Letting Go of the Bilingual Brag

It seems like a dream. We moved to France. My children learned to speak French. We came home and, slowly but surely, the French was forgotten. And no one cares, but me.

Just two winters ago, my two daughters went to French public school in a rural village in Burgundy. They walked through narrow streets, saying “bon jour” to everyone they passed. When she wasn’t conjugating French verbs, Esther, then 8, was reciting yet another Jacques Prevert poem she had memorized that week:

“Il dit non avec sa téte. Mais il dit oui avec sa coeur.”

Isla, my baby, brought home little French playmates from pre-school. Together, my girls mastered the art of arguing in French. I was so happy they were getting the gift of a second language, I hardly cared what else they were learning at French school. Who doesn’t envy people who can switch seamlessly back and forth between two or three languages? I can remember standing in the school’s foyer, dropping off a forgotten raincoat, and hearing the strident voice of Esther’s teacher barking instructions in French, and the quiet murmur of little French voices. So foreign, so exotic.

“What on earth is my child doing in there?” I thought to myself as I walked back across the courtyard to my bicycle parked at the gate.

This was followed by the smug-mom thought that came to me often while we were living in France:

“They’ll thank me for this one day.”

Now, two years later, the kids are back in their American elementary school. They don’t have to think before saying “hello” or answering a question. Their mother tongue is all around them. They open their mouths and, without thinking, the words fall out. That French-speaking part of their brains? It just sits there, dormant, bored–redundant. And I can’t stand it. The expression “use it or lose it” has never been more threatening. I’m old enough to take charge of my own destiny. I can read in French or listen to French radio, or study my French dictionary. But my kids: They’re not using it. They’re just losing it. And the guilt is relentless:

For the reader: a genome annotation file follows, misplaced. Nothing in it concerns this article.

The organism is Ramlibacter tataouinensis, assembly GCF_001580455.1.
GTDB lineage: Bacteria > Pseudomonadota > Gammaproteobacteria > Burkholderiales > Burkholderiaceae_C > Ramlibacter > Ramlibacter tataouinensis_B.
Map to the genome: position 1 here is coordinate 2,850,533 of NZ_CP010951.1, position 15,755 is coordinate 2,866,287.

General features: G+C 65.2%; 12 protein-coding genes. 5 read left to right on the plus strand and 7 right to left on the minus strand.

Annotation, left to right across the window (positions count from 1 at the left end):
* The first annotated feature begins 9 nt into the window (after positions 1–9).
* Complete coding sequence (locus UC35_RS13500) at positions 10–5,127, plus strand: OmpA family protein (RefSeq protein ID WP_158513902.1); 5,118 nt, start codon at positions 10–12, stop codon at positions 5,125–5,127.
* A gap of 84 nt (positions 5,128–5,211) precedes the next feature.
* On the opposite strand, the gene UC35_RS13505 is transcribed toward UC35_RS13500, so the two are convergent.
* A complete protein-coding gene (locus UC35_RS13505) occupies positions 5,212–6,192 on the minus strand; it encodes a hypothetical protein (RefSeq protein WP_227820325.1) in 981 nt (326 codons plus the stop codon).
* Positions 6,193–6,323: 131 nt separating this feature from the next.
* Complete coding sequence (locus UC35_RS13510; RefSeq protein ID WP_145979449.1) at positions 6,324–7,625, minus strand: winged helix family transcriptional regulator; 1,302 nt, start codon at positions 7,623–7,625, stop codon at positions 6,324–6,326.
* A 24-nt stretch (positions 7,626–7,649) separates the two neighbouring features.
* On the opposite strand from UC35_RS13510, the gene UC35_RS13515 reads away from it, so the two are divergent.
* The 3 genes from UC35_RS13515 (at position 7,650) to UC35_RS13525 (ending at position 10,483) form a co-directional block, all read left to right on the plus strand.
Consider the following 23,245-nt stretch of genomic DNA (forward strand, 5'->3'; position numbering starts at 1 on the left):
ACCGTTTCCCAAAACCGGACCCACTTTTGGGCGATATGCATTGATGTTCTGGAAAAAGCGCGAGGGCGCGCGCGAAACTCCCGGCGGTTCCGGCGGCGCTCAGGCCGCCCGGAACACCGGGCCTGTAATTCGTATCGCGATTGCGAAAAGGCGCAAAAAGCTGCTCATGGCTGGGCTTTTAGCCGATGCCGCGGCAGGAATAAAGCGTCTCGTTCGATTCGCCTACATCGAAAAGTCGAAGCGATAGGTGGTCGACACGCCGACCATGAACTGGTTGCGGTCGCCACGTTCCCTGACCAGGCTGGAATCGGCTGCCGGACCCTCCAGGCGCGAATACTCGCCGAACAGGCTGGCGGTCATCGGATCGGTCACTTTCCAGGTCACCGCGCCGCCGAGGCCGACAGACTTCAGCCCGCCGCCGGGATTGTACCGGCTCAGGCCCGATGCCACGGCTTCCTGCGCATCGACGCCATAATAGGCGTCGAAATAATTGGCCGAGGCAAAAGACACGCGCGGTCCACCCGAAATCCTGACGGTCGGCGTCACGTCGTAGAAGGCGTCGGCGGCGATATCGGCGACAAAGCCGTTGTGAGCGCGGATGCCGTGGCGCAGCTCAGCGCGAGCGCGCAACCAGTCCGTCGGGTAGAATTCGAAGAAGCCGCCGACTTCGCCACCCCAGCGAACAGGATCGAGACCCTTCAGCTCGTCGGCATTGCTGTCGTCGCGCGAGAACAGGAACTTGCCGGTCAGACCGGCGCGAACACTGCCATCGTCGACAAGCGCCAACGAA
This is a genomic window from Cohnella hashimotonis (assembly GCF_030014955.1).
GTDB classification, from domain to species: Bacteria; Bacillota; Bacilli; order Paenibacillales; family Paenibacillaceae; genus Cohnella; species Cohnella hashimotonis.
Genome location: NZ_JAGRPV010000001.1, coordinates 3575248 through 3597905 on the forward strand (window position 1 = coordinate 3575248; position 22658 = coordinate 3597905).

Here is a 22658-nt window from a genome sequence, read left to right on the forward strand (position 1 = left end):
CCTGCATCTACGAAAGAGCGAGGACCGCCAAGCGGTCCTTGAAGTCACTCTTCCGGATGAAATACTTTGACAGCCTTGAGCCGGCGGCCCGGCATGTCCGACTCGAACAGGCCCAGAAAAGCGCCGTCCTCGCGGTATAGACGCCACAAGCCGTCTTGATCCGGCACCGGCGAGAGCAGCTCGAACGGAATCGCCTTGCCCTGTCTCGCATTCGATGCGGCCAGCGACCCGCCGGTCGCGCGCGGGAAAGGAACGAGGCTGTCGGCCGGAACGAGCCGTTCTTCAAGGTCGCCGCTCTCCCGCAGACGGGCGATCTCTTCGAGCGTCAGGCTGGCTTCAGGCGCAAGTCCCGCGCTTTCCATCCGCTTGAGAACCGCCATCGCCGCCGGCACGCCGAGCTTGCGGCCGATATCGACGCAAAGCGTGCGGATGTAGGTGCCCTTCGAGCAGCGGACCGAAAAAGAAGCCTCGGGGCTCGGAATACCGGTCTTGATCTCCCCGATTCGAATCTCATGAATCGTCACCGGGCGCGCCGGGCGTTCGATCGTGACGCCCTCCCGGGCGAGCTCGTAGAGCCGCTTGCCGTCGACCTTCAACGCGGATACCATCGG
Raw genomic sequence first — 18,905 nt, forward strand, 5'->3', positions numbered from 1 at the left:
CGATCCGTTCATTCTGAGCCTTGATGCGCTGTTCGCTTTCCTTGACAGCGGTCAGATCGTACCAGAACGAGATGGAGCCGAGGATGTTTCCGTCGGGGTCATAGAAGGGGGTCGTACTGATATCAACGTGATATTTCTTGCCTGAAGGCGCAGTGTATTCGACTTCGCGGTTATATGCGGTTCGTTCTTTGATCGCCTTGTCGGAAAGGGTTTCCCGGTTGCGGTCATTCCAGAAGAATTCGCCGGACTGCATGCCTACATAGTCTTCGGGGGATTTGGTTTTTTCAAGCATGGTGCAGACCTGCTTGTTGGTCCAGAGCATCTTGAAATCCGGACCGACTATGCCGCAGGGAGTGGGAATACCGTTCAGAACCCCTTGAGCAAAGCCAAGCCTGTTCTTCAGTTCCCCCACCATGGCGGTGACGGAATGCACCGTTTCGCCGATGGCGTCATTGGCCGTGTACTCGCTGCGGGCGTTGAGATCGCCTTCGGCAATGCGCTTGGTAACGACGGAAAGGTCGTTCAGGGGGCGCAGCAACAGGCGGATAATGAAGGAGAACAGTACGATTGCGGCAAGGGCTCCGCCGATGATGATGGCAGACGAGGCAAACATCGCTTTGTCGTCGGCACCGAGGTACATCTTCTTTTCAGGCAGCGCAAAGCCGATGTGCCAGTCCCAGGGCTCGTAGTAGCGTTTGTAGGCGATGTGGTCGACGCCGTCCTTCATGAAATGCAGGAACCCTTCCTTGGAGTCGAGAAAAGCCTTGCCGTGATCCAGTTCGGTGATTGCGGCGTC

“They’re going to hate me for this one day.”

I can practically see the French leaking from their brains. Yet I’m at a loss to stop it. And why do I want to so badly? Is this about me, or them? Is the panic I feel about losing face? Is it about losing an edge, a false sense of superiority that my children are somehow exceptional? Or is it based purely on what I know about how much a second language can open your mind? A bit of both.

People give me advice. Some are more concerned than I am.

“You absolutely can not let them forget their French.”

Others are more resigned:

“Oh it’s still in there somewhere. Let it go. Aside from being Tiger Mom (which I’m not) there’s nothing you can do.”

I fluctuate between those two sentiments. I fantasize about finding a French tutor, or making Friday mandatory French day. But I know that neither of those things are realistic. I can’t afford a tutor. Isla refuses to speak a word of French. Esther’s French is far better than mine. But mostly, at this point, I try to let that worry– that sense that I’m the master of my children’s destiny– go.

As it turns out, “C’est la vie” is a very useful phrase. It makes me sound clever when I’m throwing in the towel.

Would you let this go, or would you force your kids to memorize French poetry after school?